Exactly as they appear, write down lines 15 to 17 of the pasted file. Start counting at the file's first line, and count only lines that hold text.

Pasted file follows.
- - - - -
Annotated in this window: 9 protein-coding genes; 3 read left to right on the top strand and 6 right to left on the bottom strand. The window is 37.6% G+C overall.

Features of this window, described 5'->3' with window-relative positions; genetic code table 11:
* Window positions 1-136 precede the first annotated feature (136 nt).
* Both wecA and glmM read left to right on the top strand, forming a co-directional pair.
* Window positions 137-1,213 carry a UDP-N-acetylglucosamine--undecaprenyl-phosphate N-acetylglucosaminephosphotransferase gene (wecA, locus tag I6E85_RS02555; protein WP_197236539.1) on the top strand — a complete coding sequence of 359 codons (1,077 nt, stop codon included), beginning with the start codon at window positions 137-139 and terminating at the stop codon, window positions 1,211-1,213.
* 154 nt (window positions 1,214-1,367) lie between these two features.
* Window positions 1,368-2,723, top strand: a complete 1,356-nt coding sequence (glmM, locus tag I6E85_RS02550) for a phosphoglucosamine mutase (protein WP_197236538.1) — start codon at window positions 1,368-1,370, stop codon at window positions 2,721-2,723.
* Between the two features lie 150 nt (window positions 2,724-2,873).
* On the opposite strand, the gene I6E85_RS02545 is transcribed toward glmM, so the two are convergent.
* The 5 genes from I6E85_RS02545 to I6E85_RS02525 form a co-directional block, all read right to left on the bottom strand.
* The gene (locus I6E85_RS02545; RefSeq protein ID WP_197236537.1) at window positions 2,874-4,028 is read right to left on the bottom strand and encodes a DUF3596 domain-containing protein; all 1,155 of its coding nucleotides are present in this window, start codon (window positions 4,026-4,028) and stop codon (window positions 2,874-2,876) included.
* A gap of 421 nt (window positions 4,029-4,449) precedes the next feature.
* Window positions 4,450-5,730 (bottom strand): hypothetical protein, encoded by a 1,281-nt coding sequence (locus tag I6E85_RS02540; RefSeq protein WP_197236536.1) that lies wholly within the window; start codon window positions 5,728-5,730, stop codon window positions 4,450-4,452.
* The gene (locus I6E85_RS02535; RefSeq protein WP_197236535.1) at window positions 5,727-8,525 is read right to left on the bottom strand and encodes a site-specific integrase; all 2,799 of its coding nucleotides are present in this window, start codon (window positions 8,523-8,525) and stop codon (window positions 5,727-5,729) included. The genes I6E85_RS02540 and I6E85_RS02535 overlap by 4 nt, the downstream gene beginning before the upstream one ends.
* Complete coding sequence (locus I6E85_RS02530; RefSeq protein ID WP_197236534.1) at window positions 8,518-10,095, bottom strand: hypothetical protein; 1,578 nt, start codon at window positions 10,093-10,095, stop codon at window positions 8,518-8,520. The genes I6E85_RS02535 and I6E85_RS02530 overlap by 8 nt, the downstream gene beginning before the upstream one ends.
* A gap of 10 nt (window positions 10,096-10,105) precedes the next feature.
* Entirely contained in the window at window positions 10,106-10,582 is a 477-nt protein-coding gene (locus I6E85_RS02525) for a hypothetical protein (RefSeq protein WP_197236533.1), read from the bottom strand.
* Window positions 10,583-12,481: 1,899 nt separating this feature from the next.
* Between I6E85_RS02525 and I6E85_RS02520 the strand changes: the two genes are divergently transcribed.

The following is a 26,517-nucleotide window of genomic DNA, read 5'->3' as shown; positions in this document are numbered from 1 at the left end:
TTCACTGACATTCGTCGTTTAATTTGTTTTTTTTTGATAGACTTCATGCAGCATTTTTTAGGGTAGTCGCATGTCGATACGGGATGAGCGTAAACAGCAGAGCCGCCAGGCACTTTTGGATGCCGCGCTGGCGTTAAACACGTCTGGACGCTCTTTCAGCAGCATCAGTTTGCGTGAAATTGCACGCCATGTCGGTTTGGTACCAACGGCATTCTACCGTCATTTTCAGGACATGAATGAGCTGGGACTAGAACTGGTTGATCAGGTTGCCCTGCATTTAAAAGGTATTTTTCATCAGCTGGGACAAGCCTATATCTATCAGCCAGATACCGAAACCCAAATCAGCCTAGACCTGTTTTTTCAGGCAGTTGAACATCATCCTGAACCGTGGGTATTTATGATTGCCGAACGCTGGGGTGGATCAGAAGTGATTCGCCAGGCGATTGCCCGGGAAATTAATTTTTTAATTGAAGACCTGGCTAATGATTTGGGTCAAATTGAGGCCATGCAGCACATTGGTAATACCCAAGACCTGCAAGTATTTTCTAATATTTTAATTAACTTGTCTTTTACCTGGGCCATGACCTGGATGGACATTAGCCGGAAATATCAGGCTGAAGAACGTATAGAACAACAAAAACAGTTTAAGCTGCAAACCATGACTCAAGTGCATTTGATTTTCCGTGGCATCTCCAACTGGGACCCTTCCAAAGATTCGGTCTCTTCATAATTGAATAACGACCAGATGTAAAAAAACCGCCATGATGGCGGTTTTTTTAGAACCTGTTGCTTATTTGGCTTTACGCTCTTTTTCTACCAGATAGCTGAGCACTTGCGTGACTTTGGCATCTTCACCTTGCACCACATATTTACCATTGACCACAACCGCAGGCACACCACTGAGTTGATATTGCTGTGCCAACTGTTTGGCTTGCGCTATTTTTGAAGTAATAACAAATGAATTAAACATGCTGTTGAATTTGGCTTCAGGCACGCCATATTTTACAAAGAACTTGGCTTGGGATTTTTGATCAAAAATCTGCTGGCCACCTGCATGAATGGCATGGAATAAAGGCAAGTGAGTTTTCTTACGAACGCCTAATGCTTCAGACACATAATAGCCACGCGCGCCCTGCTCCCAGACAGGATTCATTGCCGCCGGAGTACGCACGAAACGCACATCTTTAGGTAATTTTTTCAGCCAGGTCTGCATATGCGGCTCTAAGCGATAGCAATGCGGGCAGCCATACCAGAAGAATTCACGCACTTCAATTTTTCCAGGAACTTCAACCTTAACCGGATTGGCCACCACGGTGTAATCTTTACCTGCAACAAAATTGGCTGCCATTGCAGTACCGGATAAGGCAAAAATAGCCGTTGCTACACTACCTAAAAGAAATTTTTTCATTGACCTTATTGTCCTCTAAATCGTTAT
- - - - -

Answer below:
* Complete coding sequence (locus I6E85_RS02530; RefSeq protein ID WP_197236534.1) at window positions 8,518-10,095, bottom strand: hypothetical protein; 1,578 nt, start codon at window positions 10,093-10,095, stop codon at window positions 8,518-8,520. The genes I6E85_RS02535 and I6E85_RS02530 overlap by 8 nt, the downstream gene beginning before the upstream one ends.
* A gap of 10 nt (window positions 10,096-10,105) precedes the next feature.
* Entirely contained in the window at window positions 10,106-10,582 is a 477-nt protein-coding gene (locus I6E85_RS02525) for a hypothetical protein (RefSeq protein WP_197236533.1), read from the bottom strand.